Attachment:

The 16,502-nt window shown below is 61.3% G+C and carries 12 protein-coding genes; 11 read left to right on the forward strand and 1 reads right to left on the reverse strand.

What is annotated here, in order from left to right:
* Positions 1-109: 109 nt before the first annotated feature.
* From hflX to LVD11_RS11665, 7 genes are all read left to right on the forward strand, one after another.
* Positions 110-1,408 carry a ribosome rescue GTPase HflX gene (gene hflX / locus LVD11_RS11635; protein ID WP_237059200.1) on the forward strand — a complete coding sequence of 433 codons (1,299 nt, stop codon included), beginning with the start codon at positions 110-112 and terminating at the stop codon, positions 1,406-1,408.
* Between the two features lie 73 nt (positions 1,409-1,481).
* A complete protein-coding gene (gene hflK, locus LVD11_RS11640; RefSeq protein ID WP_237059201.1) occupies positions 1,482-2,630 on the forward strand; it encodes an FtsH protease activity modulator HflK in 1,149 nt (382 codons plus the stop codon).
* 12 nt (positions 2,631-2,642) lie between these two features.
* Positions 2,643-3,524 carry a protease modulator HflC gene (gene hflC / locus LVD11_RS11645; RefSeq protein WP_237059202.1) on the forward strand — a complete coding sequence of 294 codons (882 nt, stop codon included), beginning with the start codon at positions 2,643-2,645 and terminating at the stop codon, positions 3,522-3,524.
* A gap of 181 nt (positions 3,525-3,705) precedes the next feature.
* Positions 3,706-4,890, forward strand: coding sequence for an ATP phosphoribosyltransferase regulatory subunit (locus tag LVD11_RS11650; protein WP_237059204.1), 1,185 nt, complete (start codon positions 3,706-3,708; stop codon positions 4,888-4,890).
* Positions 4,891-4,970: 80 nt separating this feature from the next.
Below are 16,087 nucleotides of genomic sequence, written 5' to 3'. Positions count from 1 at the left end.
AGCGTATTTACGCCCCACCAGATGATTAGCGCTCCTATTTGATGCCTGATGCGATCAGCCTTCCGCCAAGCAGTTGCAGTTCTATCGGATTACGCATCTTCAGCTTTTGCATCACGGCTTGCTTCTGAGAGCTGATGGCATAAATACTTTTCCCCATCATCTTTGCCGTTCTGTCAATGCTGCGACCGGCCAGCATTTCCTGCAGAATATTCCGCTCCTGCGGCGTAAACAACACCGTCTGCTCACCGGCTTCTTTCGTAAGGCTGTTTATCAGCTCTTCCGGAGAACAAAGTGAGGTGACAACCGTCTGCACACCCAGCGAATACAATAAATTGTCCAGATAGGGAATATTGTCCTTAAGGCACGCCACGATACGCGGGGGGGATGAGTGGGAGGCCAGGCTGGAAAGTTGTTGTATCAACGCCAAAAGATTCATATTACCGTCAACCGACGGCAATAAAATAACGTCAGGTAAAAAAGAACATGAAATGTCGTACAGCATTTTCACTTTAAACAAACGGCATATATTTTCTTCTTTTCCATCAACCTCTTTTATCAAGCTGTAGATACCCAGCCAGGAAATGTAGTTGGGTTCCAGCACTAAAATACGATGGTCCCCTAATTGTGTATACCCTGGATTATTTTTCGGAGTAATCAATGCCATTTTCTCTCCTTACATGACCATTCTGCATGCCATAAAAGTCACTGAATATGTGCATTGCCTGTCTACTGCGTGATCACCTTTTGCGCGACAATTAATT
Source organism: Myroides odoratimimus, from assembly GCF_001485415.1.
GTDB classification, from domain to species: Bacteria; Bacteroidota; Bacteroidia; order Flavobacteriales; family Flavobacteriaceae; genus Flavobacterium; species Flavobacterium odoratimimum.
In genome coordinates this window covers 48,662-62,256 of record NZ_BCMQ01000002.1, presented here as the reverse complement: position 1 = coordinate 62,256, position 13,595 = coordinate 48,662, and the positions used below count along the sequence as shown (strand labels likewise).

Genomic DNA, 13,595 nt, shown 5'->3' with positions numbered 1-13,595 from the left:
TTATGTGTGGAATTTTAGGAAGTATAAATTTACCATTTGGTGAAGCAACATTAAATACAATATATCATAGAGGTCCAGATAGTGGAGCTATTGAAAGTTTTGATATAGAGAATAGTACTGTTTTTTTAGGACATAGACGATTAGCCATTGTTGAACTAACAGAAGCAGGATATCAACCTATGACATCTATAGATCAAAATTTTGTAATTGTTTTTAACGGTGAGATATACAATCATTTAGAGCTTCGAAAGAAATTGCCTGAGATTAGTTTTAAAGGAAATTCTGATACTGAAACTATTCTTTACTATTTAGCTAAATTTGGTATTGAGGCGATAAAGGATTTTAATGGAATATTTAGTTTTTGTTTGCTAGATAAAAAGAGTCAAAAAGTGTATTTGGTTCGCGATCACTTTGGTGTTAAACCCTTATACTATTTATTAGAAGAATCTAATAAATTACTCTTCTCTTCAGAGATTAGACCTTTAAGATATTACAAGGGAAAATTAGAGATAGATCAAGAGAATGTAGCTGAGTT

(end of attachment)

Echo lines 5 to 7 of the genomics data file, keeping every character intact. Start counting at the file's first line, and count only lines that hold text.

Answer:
* Positions 110-1,408 carry a ribosome rescue GTPase HflX gene (gene hflX / locus LVD11_RS11635; protein ID WP_237059200.1) on the forward strand — a complete coding sequence of 433 codons (1,299 nt, stop codon included), beginning with the start codon at positions 110-112 and terminating at the stop codon, positions 1,406-1,408.
* Between the two features lie 73 nt (positions 1,409-1,481).
* A complete protein-coding gene (gene hflK, locus LVD11_RS11640; RefSeq protein ID WP_237059201.1) occupies positions 1,482-2,630 on the forward strand; it encodes an FtsH protease activity modulator HflK in 1,149 nt (382 codons plus the stop codon).